A Guide to Fishing Rain Gear – Best Fit, Weight, & Styles for Fishing
Weather is a fickle beast. It can change in the blink of an eye. You checked the weather prediction before you left and it promised sunny skies but now you’re standing in heavy rain.
If you’re not prepared, you’ll regret it. That heavy rain is drenching your whole body. And you’ll feel frustrated, sad, and maybe even a little bit angry at the local weatherman.
This is why you need to invest in fishing rain gear. But since everything claims to be waterproof or water-resistant, where should you start?
What to Look for in Your Fishing Rain Gear
All fishing rain gear advertises that it’s waterproof and the best choice out there but not every piece of gear can be the best. Some pieces are better than others. Some qualities really stand out.
So, we’re going to break down what to look for in your rain gear. Everything you need to know is in this article.
There are two types of waterproof material – breathable fabrics and non-breathable fabrics.
Non-breathable waterproof fabric is the cheaper option. It keeps you dry on the outside but not so much on the inside. And because the fabric isn’t breathable, if you do too much moving around, it doesn’t allow any air in. Not only does this make you sweat but that sweat also has no place to go. You’re left hot and sticky.
This type of rain gear is best if you’re going to be sitting the entire ice fishing trip. The breathable waterproof fabric allows your skin to breathe. Most fishermen prefer breathable waterproof fabric. You can move around without overheating.
Most of these pieces of gear have a mesh lining and the fabrics themselves have a coating of PVC that makes them waterproof.
When something is labeled as “water-resistant”, it’s not quite the same as being waterproof. Water-resistant means that it can keep water out but only from light rain. Water-resistant gear might be okay in a pinch but when it comes to fishing, waterproof is always better.
When a company refers to the shell, they’re talking about the outside fabric of a coat. There are several types of shells for rain gear, including an insulated shell, hard shell, hybrid shell, and softshell.
Insulated shells are insulated to keep you warm, which is perfect for ice fishing. They also have sealed seams so nothing can get through, water or snow.
Hard shells are, well, hard. They’re stiff and take a while to get used to and they’re waterproof but they not insulated.
Softshells are a lot softer than hard shells. Since they’re so soft, they’re also breathable plus they’re insulated to keep you warm. Because they’re so breathable, though, they’re not the best for tough weather conditions. They’re only water-resistant. Anything more than light rain and you’ll end up soaked.
Finally, there are hybrid shells, a combination of any of the shells listed above. Depending on your situation and where you’re fishing, hybrid shells can be quite effective.
Let’s not forget the seams on rain gear, no matter if it’s a jacket or not. They’re as important as the shell or having it waterproofed.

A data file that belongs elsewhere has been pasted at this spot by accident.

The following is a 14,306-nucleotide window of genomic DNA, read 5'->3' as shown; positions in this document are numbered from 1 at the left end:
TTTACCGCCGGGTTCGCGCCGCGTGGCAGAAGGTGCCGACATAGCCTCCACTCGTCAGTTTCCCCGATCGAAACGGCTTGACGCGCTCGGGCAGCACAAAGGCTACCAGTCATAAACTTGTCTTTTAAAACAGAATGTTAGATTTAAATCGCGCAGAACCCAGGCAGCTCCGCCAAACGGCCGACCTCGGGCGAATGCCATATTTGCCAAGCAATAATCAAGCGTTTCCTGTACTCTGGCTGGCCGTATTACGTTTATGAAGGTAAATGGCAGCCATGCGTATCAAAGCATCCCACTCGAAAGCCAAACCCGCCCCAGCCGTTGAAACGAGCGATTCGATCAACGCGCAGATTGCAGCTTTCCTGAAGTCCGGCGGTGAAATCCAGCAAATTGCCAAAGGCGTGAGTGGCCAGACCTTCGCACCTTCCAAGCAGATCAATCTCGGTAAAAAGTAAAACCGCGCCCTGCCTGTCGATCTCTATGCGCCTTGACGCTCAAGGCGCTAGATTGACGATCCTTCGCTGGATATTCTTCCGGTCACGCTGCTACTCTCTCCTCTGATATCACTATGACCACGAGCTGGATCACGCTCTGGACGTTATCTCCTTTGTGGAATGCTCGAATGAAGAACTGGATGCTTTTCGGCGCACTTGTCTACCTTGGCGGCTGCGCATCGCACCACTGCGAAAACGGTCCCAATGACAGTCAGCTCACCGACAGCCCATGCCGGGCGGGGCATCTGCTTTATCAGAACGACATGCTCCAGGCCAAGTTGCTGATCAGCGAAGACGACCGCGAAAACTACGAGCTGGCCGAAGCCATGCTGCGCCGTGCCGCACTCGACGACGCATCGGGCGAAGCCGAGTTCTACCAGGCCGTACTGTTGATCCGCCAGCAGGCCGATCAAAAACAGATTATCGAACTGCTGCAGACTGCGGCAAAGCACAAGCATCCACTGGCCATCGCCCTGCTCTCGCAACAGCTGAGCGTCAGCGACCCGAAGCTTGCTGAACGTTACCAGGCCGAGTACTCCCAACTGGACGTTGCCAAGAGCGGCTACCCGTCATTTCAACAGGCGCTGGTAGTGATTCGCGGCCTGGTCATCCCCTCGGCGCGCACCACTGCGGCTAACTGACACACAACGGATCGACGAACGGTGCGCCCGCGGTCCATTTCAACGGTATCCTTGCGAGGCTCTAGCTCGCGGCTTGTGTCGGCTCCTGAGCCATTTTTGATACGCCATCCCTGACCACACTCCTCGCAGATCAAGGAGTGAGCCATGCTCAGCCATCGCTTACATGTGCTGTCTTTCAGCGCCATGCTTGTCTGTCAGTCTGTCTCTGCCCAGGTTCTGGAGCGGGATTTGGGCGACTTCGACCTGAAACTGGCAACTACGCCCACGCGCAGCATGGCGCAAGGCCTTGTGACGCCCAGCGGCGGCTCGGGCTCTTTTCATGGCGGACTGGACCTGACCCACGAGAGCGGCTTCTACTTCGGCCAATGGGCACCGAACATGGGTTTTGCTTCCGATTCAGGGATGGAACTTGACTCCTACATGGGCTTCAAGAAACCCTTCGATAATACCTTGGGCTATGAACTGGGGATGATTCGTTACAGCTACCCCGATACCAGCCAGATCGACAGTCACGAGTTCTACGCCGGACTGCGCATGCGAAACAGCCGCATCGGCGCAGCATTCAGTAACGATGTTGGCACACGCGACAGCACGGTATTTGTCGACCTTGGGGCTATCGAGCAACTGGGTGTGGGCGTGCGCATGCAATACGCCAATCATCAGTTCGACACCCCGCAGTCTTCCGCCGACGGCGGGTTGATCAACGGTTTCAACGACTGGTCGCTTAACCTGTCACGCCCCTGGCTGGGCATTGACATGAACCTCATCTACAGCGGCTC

Shoddy seams are what’s going to cause water to seep inside and get you wet. Quality stitching is important, not only for holding the fabric together but also for keeping moisture out.
Some rain gear uses glue along the seams to protect it from water. It’s one of the cheapest options but it’s important to understand that this glue wears away fast and can come apart if there’s the slightest stress put on it.
Another seam option is taped seams. Taped seams are completely covered so no water can get through.
Other types of seams include welded seams and ultrasonic seams. These two seams are the strongest. They stop water from coming through and make the garment more durable. It’s not easy to tear apart these seams.
How to Care for Your Fishing Rain Gear
There are a few things to keep in mind when it comes to fishing rain gear. We’re going to share our helpful tidbits and what we’ve learned.
If you do decide to wash your gear in the washing machine, make sure it’s on the delicate cycle. Use warm water and very little detergent. You don’t want your washer tearing up your expensive jacket or other rain gear or the detergent stripping away the waterproof quality.
Don’t put the gear in your dryer. That will tear it up or even shrink it. Hang it up and allow it to air dry.
We prefer to hand wash our rain gear. It’s safer and doesn’t take as long as you would think.
To make your gear last longer, you should rinse it after every time you wear it fishing. Be sure to undo zippers and buttons before you rinse them. Then, hang the gear until it’s completely dry. You don’t want to put it away while it’s still damp.
A few things other things to keep in mind:
- Never use bleach on your gear
- Don’t iron your gear
- Never dry clean your gear
- Don’t use harsh soaps on your gear
- Don’t use any chemical cleaners on your gear
- Don’t wring out your gear while it’s wet
Fishing rain gear is essential. It may not seem like it at first but once you’ve been stranded in the rain, you’ll understand. Don’t let yourself suffer. Go out and get yourself a waterproof jacket right now.
Source of Featured Image: canva.com